None of these newer drugs is best in all or most cases; any one of them may work in cases where others have not, and in many cases of severe epilepsy none will prove satisfactory. There have not been any head to head trials comparing these drugs, and there is no scientific basis for stating that one is more effective than another.13 That is not to say that experienced epilepsy specialists regard them as pretty much the same. Brodie has produced a “star rating system” covering the new drugs and also the older treatments.14 Additional information, including many practical points on using these new drugs, can be found in a recent article.7
Lamotrigine has been on the market for about seven years. 6 7 9 As time has passed, specialists have been prescribing it more often and earlier, sometimes as the first treatment. One of the main advantages of lamotrigine is that it causes little cognitive impairment or overt sedation compared with other treatments. 6 9 It sometimes has an arousing or alerting effect. In some patients, mainly elderly people, this may manifest itself as unwanted agitation. Lamotrigine has a wide spectrum of activity. The chief drawback is the risk of allergic reactions. These occur less often than is the case with carbamazepine, but they are more often severe and can be life threatening, although this is rare.
Introducing lamotrigine gradually is one of the keys to reducing the frequency and severity of allergic reactions. Patients already taking valproate, which inhibits lamotrigine metabolism, are prescribed a lower dose than patients taking carbamazepine or phenytoin and those given lamotrigine as monotherapy. There often seems to be synergy between lamotrigine and valproate, over and above that expected from the pharmacokinetic interaction. I find lamotrigine very useful in some elderly patients, and quite low doses may be optimum in this age group. At the time of writing, lamotrigine seems to carry a low risk of teratogenic effects.
Vigabatrin was licensed before lamotrigine.6–8 Because it was the first new add on drug, it has been tried with many patients with longstanding epilepsy. As well as proving effective in some of these patients, it is particularly useful in some childhood epilepsies and has become a drug of choice for infantile spasms.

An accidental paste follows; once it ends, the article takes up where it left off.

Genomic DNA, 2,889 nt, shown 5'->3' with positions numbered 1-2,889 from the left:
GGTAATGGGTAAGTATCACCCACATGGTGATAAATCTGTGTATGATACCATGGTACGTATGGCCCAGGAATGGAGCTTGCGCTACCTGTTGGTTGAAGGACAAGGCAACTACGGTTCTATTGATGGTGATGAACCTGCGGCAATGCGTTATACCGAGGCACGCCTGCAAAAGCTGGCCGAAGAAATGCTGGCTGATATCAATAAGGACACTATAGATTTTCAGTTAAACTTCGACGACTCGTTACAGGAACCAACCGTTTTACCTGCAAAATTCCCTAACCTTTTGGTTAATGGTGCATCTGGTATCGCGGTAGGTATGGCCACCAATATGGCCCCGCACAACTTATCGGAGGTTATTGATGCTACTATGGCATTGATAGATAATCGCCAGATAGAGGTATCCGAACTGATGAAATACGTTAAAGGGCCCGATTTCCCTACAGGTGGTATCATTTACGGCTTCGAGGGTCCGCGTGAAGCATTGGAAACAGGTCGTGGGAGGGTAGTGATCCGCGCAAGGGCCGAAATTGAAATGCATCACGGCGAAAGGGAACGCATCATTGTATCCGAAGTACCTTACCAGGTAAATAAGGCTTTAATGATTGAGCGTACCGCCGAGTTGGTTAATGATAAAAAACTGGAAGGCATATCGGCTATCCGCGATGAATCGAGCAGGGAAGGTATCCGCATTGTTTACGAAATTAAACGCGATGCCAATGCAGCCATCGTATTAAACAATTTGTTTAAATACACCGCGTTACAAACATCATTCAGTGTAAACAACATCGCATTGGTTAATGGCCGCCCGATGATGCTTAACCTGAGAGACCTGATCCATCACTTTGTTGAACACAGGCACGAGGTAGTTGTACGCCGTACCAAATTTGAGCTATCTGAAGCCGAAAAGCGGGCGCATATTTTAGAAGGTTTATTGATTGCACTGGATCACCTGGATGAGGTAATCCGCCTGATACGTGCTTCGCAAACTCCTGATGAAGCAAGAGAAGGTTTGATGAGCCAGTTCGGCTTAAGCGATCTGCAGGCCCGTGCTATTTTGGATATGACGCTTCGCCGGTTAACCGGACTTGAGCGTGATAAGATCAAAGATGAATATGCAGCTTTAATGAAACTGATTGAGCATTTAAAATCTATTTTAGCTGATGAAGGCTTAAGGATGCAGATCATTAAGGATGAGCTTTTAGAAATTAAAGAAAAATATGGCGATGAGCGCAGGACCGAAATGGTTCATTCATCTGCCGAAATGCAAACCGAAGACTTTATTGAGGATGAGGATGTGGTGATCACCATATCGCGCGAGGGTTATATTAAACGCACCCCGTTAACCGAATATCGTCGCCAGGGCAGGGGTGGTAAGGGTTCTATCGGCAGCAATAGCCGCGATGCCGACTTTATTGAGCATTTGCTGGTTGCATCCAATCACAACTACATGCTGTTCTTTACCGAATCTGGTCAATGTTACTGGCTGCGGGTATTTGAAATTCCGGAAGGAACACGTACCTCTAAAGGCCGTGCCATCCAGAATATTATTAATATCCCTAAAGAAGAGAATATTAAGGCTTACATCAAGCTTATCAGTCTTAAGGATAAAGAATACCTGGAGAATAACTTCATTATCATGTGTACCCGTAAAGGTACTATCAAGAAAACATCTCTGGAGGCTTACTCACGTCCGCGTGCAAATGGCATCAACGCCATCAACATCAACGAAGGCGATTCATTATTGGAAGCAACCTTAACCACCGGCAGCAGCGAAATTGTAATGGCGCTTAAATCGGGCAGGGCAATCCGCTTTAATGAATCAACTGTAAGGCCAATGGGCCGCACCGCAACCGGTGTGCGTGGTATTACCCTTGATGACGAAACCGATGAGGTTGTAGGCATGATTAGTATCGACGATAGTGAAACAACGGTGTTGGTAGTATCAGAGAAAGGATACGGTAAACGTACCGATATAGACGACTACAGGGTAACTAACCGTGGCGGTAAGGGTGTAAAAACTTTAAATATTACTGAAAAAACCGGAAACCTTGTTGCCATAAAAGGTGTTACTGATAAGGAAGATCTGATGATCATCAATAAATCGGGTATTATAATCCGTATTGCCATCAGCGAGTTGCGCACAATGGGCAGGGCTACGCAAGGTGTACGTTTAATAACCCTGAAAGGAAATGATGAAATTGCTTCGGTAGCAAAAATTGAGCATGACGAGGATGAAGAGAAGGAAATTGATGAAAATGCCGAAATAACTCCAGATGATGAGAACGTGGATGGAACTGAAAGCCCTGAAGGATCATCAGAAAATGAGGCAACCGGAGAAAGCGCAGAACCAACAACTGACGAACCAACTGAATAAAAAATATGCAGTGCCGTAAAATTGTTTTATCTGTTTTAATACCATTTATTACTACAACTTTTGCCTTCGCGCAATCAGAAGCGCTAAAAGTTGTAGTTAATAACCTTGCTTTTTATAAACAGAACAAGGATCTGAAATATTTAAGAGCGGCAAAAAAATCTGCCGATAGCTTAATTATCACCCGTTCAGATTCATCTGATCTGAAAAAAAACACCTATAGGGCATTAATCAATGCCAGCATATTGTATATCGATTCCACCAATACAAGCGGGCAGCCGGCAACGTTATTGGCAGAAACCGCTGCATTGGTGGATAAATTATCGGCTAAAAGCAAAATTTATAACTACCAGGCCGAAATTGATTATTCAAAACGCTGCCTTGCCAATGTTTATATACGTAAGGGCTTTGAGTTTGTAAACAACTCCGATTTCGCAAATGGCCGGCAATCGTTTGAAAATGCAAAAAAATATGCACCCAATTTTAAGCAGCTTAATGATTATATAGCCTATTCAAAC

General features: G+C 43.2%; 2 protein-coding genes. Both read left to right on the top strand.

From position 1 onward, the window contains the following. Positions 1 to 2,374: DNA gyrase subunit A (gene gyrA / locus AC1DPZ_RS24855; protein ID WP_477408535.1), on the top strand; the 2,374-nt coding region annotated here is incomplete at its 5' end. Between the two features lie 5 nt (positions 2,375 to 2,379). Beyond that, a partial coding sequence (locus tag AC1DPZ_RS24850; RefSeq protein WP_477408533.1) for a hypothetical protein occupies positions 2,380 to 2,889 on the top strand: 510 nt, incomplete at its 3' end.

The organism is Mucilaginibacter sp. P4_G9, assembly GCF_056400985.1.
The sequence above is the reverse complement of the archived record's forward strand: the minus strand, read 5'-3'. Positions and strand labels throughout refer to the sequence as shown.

Recent reports that vigabatrin causes visual field defects are a major setback.15 On the basis of the information currently available, it would not be appropriate for doctors to rush to withdraw this drug from patients who have benefited greatly. However, patients need to be reviewed by their specialist for an assessment of risk and benefit, and some form of visual field testing will be required for those who continue to take vigabatrin. This presents a problem in children and those with learning difficulties. At the moment, especially where alternative treatments are available, it seems wise to be cautious about giving vigabatrin to additional patients.
Gabapentin was promoted initially with a standard dosage regimen of 300mg or 400mg three times daily. 6 7 It has become clear, however, that many patients benefit only when doses two or more times those mentioned are reached, usually after a gradual build up. 10 11 Nonetheless, the overall impression of the balance of efficacy and toxicity, compared with the other three newer drugs, remains largely unchanged: gabapentin seems less effective, but also less toxic. Consolation for its manufacturers may lie in the fact that patients with epilepsy of recent onset require a drug without many unpleasant side effects and may not need a very potent one. Gabapentin may come into its own when it is used earlier and as monotherapy.